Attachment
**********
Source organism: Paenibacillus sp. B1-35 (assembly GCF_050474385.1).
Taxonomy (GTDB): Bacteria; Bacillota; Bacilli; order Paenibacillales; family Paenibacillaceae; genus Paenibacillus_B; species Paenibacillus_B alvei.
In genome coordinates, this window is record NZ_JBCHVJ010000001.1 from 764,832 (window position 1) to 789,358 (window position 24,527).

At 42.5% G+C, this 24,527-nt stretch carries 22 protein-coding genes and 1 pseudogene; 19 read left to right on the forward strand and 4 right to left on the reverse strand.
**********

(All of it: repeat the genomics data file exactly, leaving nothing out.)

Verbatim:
Source organism: Paenibacillus sp. B1-35 (assembly GCF_050474385.1).
Taxonomy (GTDB): Bacteria; Bacillota; Bacilli; order Paenibacillales; family Paenibacillaceae; genus Paenibacillus_B; species Paenibacillus_B alvei.
In genome coordinates, this window is record NZ_JBCHVJ010000001.1 from 764,832 (window position 1) to 789,358 (window position 24,527).

At 42.5% G+C, this 24,527-nt stretch carries 22 protein-coding genes and 1 pseudogene; 19 read left to right on the forward strand and 4 right to left on the reverse strand.